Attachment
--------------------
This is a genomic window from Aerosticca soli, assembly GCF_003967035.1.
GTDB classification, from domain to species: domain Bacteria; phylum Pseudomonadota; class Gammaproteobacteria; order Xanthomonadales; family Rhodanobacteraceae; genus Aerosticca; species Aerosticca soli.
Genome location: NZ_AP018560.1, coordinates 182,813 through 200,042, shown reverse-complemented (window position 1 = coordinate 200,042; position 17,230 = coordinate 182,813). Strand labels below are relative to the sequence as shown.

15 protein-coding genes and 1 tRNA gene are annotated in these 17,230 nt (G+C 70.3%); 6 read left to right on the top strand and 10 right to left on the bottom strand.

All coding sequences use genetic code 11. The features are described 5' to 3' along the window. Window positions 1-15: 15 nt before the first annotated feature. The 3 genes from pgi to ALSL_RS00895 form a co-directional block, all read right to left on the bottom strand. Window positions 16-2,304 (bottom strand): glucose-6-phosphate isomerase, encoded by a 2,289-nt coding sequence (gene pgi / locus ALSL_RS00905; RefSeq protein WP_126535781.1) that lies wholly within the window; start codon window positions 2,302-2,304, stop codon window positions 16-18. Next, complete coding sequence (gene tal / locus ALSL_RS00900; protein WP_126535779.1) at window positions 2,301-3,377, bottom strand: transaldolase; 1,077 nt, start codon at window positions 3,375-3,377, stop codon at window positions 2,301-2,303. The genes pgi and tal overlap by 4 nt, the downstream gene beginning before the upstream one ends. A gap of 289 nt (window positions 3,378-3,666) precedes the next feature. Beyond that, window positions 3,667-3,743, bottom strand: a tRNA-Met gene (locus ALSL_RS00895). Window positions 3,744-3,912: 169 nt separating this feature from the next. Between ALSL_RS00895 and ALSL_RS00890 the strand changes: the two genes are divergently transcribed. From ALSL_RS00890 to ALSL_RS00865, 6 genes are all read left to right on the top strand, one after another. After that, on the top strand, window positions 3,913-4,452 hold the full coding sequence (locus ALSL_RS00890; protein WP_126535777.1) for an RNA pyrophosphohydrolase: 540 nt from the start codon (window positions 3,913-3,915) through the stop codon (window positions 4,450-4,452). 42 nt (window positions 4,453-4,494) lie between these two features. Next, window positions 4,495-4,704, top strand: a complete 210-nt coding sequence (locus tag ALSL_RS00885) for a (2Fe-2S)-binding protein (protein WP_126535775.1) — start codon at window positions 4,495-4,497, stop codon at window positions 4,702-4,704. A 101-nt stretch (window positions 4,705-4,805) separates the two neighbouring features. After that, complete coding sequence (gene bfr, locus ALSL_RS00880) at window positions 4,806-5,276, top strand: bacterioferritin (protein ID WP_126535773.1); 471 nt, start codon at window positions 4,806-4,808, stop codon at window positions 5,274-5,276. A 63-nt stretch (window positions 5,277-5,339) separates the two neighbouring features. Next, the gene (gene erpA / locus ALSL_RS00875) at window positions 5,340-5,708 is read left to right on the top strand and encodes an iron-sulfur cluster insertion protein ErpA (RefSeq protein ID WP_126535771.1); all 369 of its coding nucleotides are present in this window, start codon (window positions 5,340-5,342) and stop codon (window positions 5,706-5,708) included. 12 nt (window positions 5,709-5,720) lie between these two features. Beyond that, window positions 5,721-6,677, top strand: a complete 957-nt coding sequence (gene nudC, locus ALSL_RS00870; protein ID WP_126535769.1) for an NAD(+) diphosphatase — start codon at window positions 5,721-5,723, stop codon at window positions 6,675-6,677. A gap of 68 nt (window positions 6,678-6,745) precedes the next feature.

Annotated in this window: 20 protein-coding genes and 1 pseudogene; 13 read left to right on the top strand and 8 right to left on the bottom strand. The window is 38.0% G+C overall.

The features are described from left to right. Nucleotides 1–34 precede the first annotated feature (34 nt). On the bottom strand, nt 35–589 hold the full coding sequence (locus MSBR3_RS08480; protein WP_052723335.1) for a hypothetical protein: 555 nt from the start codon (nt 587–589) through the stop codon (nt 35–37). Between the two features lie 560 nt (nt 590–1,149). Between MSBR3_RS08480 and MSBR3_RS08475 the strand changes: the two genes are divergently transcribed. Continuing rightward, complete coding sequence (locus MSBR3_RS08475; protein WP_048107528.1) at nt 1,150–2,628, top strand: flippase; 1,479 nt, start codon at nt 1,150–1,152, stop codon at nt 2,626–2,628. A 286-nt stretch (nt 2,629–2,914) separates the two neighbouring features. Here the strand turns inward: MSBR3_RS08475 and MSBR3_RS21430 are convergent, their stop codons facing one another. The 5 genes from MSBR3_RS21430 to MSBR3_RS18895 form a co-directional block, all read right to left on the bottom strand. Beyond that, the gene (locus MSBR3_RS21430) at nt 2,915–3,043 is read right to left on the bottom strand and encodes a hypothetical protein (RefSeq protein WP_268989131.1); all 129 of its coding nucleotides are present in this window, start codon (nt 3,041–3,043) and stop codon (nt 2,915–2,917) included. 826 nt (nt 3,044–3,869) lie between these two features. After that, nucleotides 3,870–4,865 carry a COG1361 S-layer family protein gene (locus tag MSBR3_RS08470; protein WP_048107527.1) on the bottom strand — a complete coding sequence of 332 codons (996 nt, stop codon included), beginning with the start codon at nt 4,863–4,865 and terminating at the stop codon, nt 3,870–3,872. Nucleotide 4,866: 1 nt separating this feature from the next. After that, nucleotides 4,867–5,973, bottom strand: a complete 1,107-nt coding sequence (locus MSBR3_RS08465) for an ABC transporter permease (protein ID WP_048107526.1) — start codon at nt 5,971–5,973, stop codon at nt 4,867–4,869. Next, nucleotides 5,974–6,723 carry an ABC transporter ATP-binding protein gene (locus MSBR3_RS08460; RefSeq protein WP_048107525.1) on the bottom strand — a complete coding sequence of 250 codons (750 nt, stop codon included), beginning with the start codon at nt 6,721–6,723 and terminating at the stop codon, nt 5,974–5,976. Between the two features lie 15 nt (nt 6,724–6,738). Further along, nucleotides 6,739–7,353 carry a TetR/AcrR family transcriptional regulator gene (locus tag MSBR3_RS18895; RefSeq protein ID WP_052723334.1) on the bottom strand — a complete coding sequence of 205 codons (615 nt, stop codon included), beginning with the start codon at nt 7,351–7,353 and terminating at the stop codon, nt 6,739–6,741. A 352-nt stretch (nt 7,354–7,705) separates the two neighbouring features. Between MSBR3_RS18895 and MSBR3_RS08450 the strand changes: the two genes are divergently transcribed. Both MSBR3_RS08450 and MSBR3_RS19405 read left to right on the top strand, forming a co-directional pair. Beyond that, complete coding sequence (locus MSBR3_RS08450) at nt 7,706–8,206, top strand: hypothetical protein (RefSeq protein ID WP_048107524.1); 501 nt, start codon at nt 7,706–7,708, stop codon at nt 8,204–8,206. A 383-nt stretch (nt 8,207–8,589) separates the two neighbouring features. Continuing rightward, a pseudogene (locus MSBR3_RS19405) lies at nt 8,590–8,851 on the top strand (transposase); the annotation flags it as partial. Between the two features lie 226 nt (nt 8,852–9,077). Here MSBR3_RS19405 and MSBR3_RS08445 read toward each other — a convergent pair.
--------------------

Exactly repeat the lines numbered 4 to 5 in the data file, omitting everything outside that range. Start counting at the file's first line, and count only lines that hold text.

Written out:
15 protein-coding genes and 1 tRNA gene are annotated in these 17,230 nt (G+C 70.3%); 6 read left to right on the top strand and 10 right to left on the bottom strand.

All coding sequences use genetic code 11. The features are described 5' to 3' along the window. Window positions 1-15: 15 nt before the first annotated feature. The 3 genes from pgi to ALSL_RS00895 form a co-directional block, all read right to left on the bottom strand. Window positions 16-2,304 (bottom strand): glucose-6-phosphate isomerase, encoded by a 2,289-nt coding sequence (gene pgi / locus ALSL_RS00905; RefSeq protein WP_126535781.1) that lies wholly within the window; start codon window positions 2,302-2,304, stop codon window positions 16-18. Next, complete coding sequence (gene tal / locus ALSL_RS00900; protein WP_126535779.1) at window positions 2,301-3,377, bottom strand: transaldolase; 1,077 nt, start codon at window positions 3,375-3,377, stop codon at window positions 2,301-2,303. The genes pgi and tal overlap by 4 nt, the downstream gene beginning before the upstream one ends. A gap of 289 nt (window positions 3,378-3,666) precedes the next feature. Beyond that, window positions 3,667-3,743, bottom strand: a tRNA-Met gene (locus ALSL_RS00895). Window positions 3,744-3,912: 169 nt separating this feature from the next. Between ALSL_RS00895 and ALSL_RS00890 the strand changes: the two genes are divergently transcribed. From ALSL_RS00890 to ALSL_RS00865, 6 genes are all read left to right on the top strand, one after another. After that, on the top strand, window positions 3,913-4,452 hold the full coding sequence (locus ALSL_RS00890; protein WP_126535777.1) for an RNA pyrophosphohydrolase: 540 nt from the start codon (window positions 3,913-3,915) through the stop codon (window positions 4,450-4,452). 42 nt (window positions 4,453-4,494) lie between these two features. Next, window positions 4,495-4,704, top strand: a complete 210-nt coding sequence (locus tag ALSL_RS00885) for a (2Fe-2S)-binding protein (protein WP_126535775.1) — start codon at window positions 4,495-4,497, stop codon at window positions 4,702-4,704. A 101-nt stretch (window positions 4,705-4,805) separates the two neighbouring features. After that, complete coding sequence (gene bfr, locus ALSL_RS00880) at window positions 4,806-5,276, top strand: bacterioferritin (protein ID WP_126535773.1); 471 nt, start codon at window positions 4,806-4,808, stop codon at window positions 5,274-5,276. A 63-nt stretch (window positions 5,277-5,339) separates the two neighbouring features. Next, the gene (gene erpA / locus ALSL_RS00875) at window positions 5,340-5,708 is read left to right on the top strand and encodes an iron-sulfur cluster insertion protein ErpA (RefSeq protein ID WP_126535771.1); all 369 of its coding nucleotides are present in this window, start codon (window positions 5,340-5,342) and stop codon (window positions 5,706-5,708) included. 12 nt (window positions 5,709-5,720) lie between these two features. Beyond that, window positions 5,721-6,677, top strand: a complete 957-nt coding sequence (gene nudC, locus ALSL_RS00870; protein ID WP_126535769.1) for an NAD(+) diphosphatase — start codon at window positions 5,721-5,723, stop codon at window positions 6,675-6,677. A gap of 68 nt (window positions 6,678-6,745) precedes the next feature.